Sadly, 90% of the American population will experience some form of significant back pain at some point in their life. While one can get much advice from the internet, magazines, healthcare providers, and even their Aunt Edna on what is the best remedy, it is often unclear whether continuing an exercise program is a good idea following the development of acute back pain.
A good rule of thumb is that for the first day or two one should try to move as tolerated, given their level of the pain. Studies have shown that the patient who stays in bed not doing any activity will do worse in terms of returning to regular activities as opposed to those who move as best as they can and continue to try to function.
After the first few days one can start to reintroduce activities as tolerated. If, however, any pain radiates down the legs with exercise, then that should be avoided. Oftentimes, if symptoms are recurring in the leg, they may be more notable when a person is standing or sitting. In the case where pain radiates down the leg while in a seated position, biking would be an exercise to be avoided while walking or swimming would be a recommended activity. The same holds true if pain is worse with standing; in that case, biking may be the recommended activity.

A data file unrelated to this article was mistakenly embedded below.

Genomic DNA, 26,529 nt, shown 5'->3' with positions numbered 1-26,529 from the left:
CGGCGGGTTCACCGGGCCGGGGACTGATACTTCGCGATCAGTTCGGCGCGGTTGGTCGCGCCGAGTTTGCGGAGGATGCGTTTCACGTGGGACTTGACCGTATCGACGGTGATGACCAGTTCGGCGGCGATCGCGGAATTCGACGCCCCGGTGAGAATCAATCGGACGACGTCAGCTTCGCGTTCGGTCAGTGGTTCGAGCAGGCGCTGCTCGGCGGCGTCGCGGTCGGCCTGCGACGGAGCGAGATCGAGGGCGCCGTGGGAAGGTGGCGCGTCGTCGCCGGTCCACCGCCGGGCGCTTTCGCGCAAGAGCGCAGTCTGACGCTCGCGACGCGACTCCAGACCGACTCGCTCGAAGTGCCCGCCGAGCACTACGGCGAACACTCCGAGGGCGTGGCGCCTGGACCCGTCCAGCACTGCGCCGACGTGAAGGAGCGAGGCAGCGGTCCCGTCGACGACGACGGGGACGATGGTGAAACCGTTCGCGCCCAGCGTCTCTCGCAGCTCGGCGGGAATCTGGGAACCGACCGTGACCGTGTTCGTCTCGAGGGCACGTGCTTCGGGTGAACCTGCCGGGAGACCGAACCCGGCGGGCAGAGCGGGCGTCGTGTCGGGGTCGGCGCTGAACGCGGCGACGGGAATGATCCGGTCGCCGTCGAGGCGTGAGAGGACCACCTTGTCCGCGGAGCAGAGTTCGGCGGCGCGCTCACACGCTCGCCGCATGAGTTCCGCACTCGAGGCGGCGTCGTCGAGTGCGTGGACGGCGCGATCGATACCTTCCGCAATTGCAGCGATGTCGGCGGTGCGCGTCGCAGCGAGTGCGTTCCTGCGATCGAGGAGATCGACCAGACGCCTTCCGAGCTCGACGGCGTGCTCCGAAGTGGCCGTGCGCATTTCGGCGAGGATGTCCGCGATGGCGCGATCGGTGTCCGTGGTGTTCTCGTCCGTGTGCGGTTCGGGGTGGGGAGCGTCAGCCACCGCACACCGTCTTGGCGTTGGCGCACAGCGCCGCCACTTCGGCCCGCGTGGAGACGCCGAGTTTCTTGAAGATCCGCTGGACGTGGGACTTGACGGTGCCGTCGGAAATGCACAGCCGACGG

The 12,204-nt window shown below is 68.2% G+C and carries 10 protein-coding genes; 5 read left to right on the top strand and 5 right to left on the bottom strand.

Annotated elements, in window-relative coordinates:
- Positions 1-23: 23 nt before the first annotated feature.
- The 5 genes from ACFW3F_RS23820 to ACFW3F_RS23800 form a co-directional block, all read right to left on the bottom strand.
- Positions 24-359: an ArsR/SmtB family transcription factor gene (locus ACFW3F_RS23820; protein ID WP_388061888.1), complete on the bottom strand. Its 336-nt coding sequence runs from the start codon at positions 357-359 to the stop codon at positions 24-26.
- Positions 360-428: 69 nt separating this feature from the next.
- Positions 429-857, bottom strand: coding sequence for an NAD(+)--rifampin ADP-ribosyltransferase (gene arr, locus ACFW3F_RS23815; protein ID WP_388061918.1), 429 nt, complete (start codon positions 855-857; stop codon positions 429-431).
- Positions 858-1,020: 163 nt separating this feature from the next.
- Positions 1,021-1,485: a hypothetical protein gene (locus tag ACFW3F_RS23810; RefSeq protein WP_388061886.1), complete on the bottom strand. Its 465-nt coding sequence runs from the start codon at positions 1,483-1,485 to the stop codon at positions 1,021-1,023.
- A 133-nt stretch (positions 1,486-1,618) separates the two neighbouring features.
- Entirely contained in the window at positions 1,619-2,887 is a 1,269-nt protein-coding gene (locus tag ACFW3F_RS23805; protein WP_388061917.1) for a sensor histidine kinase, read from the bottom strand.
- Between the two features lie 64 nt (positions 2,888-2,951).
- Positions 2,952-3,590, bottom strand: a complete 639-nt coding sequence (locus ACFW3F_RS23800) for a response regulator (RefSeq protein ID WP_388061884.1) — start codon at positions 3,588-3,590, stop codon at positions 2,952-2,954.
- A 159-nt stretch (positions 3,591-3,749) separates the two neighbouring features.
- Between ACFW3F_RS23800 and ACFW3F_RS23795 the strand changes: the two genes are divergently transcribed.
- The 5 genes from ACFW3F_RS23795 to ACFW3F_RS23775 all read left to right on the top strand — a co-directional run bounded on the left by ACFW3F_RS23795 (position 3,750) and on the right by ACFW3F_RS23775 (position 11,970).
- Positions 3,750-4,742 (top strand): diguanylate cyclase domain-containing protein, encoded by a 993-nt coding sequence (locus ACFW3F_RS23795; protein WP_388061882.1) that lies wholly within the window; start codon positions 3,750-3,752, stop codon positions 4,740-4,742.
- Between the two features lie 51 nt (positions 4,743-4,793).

In general, it is safe to exercise as long as the pain in the back remains localized and does not become worse with a particular activity. As with any condition, if these measures along with over-the-counter medication do not help over a period of a week or two, medical care should be sought. At Sarasota Orthopedic Associates, we are well equipped to handle any type of injury, including back pain, and are committed to getting you back to life.
Paul Lento, MD
PM&R, American Medical Society Sports Medicine